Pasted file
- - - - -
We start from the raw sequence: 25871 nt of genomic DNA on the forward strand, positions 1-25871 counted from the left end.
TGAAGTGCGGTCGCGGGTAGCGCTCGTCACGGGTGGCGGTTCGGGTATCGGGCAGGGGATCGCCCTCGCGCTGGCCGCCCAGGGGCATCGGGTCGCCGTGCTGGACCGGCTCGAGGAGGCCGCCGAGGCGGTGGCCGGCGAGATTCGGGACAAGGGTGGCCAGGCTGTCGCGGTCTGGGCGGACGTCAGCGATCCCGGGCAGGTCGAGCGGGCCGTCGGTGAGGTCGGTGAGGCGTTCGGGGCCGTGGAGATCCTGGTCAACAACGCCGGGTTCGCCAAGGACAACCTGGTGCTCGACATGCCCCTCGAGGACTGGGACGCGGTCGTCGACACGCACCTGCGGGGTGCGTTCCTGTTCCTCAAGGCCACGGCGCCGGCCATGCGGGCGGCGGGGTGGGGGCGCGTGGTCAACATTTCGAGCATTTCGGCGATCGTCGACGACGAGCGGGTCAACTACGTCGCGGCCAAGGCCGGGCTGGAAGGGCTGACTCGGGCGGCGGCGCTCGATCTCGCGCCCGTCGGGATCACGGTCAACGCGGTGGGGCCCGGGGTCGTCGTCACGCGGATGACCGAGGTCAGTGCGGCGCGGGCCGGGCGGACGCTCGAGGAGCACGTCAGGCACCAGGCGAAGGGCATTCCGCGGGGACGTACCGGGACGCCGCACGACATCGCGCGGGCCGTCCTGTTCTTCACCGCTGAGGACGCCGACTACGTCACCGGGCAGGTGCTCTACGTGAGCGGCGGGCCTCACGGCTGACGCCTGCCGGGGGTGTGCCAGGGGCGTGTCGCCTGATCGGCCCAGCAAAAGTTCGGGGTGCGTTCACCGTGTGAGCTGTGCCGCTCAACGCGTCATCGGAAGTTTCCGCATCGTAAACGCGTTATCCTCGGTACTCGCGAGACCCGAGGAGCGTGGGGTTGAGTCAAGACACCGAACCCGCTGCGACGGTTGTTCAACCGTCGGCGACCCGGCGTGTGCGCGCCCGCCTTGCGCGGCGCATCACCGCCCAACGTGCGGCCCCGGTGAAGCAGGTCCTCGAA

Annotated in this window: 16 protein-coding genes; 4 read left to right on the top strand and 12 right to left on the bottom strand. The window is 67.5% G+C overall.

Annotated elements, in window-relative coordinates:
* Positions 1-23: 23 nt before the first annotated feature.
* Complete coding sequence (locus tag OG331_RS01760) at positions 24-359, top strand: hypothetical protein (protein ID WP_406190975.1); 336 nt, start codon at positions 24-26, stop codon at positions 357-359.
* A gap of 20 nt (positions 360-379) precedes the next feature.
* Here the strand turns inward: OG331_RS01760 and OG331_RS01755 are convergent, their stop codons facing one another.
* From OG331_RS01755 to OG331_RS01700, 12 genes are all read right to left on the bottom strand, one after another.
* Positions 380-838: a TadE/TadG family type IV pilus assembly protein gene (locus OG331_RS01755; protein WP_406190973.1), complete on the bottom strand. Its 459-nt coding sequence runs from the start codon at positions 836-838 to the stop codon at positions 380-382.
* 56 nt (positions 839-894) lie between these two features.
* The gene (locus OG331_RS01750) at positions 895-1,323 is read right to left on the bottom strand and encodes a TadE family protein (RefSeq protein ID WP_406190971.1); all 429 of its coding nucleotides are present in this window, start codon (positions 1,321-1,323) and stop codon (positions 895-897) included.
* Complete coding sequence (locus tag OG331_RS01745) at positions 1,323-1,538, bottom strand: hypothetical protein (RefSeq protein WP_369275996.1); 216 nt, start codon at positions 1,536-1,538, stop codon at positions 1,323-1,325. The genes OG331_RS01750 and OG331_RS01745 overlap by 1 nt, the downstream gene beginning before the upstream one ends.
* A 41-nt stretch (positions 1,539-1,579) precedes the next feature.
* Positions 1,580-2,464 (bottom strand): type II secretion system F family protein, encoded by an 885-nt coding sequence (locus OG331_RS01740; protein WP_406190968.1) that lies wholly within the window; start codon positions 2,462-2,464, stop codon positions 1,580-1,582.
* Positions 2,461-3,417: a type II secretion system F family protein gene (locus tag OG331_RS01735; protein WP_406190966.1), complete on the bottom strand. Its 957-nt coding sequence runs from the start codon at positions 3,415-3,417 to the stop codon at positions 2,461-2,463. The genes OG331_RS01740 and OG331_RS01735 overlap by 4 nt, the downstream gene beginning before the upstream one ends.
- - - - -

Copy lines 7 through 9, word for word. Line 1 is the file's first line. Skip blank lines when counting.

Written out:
* A gap of 20 nt (positions 360-379) precedes the next feature.
* Here the strand turns inward: OG331_RS01760 and OG331_RS01755 are convergent, their stop codons facing one another.
* From OG331_RS01755 to OG331_RS01700, 12 genes are all read right to left on the bottom strand, one after another.